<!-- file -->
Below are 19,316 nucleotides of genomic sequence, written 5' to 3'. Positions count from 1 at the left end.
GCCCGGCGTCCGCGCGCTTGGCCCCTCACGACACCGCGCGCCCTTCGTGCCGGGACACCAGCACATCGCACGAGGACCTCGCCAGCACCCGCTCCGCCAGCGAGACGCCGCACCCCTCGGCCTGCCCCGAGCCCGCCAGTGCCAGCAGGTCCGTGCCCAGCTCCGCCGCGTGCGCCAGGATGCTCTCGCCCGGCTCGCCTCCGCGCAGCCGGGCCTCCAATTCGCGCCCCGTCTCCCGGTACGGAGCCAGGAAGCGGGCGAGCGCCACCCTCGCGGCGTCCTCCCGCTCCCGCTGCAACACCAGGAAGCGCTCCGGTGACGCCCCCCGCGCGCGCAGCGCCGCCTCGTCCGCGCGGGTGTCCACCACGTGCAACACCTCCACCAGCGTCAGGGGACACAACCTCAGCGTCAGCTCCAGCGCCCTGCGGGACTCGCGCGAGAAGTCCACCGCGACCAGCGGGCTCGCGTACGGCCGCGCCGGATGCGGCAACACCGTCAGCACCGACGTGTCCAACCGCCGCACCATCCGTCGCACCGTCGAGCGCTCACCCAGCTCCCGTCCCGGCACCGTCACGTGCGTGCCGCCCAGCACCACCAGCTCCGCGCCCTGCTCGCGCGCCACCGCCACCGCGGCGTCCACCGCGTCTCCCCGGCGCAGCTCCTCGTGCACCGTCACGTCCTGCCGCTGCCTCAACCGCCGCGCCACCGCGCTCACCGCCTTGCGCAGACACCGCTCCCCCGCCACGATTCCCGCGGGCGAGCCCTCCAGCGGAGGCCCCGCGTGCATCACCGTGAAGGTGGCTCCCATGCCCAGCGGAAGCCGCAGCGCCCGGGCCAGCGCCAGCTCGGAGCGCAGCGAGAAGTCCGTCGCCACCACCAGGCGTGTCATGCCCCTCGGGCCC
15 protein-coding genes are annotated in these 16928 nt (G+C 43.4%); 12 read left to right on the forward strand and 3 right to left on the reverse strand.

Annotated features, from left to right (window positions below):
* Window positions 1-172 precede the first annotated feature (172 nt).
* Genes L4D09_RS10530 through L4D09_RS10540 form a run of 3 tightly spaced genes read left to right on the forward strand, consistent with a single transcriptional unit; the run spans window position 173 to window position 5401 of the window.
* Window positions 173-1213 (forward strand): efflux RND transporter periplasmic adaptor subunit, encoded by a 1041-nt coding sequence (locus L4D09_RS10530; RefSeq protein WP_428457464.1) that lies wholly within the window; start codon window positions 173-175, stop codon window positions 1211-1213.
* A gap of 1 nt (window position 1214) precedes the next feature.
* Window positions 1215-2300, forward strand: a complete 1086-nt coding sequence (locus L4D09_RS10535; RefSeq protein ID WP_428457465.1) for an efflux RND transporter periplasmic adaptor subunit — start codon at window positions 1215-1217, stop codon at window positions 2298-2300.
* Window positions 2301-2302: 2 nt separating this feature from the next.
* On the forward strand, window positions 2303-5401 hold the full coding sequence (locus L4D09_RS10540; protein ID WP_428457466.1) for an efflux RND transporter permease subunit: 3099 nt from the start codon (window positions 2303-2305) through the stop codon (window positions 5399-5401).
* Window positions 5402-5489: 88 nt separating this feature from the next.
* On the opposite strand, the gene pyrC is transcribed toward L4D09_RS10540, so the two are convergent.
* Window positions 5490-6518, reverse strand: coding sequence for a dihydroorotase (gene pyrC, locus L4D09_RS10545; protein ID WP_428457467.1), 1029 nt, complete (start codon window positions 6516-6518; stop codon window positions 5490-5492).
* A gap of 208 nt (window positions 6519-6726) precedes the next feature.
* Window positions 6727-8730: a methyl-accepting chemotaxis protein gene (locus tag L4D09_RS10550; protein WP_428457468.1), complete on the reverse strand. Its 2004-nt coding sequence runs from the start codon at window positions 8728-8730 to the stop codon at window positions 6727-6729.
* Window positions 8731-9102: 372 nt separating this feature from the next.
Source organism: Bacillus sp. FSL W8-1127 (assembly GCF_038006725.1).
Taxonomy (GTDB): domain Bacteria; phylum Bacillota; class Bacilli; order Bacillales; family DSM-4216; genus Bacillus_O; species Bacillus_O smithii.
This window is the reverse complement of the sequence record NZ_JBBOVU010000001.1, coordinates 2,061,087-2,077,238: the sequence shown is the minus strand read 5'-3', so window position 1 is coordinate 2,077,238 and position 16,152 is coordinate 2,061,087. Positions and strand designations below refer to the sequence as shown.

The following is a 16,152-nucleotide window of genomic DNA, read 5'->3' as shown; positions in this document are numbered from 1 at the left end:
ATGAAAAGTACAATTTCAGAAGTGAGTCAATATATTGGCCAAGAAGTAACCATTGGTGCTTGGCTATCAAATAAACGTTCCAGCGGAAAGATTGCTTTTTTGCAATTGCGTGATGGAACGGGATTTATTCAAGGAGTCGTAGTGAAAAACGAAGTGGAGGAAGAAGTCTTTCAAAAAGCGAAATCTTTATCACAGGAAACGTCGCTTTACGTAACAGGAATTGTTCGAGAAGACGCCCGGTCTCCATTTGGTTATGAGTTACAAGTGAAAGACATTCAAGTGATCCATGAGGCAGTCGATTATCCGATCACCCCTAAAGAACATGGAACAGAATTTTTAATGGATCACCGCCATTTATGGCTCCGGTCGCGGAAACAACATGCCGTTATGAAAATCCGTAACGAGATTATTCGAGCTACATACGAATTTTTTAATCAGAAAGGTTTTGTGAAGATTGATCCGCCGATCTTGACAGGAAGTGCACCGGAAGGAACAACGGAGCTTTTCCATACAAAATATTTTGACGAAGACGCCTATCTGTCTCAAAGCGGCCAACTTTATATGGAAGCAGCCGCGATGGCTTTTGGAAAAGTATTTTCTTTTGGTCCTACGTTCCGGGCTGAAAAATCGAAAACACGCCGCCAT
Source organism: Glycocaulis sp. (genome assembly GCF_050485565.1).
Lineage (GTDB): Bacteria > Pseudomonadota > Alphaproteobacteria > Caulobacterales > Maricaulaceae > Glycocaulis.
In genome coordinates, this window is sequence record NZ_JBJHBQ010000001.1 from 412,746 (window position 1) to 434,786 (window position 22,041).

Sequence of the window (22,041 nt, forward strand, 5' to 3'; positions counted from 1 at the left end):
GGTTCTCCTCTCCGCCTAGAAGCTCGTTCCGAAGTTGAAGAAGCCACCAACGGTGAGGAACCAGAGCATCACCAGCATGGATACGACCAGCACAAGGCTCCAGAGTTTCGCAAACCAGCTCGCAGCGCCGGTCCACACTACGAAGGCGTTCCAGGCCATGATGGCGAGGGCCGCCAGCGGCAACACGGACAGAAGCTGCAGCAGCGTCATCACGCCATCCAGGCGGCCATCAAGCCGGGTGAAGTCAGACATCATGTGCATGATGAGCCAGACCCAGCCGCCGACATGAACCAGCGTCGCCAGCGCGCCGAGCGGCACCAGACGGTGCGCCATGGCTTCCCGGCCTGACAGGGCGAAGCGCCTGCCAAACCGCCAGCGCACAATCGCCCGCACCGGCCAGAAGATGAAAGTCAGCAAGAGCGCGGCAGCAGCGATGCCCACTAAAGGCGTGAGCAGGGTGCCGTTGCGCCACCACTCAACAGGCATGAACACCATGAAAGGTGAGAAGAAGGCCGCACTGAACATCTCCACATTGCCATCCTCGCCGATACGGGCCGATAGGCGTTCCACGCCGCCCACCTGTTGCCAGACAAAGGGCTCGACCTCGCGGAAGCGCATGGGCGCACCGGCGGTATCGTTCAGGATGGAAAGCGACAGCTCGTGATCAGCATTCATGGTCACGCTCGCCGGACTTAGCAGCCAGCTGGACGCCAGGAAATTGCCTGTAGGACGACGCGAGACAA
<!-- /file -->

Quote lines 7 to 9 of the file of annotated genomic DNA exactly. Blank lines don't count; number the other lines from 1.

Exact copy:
* Window positions 173-1213 (forward strand): efflux RND transporter periplasmic adaptor subunit, encoded by a 1041-nt coding sequence (locus L4D09_RS10530; RefSeq protein WP_428457464.1) that lies wholly within the window; start codon window positions 173-175, stop codon window positions 1211-1213.
* A gap of 1 nt (window position 1214) precedes the next feature.
* Window positions 1215-2300, forward strand: a complete 1086-nt coding sequence (locus L4D09_RS10535; RefSeq protein ID WP_428457465.1) for an efflux RND transporter periplasmic adaptor subunit — start codon at window positions 1215-1217, stop codon at window positions 2298-2300.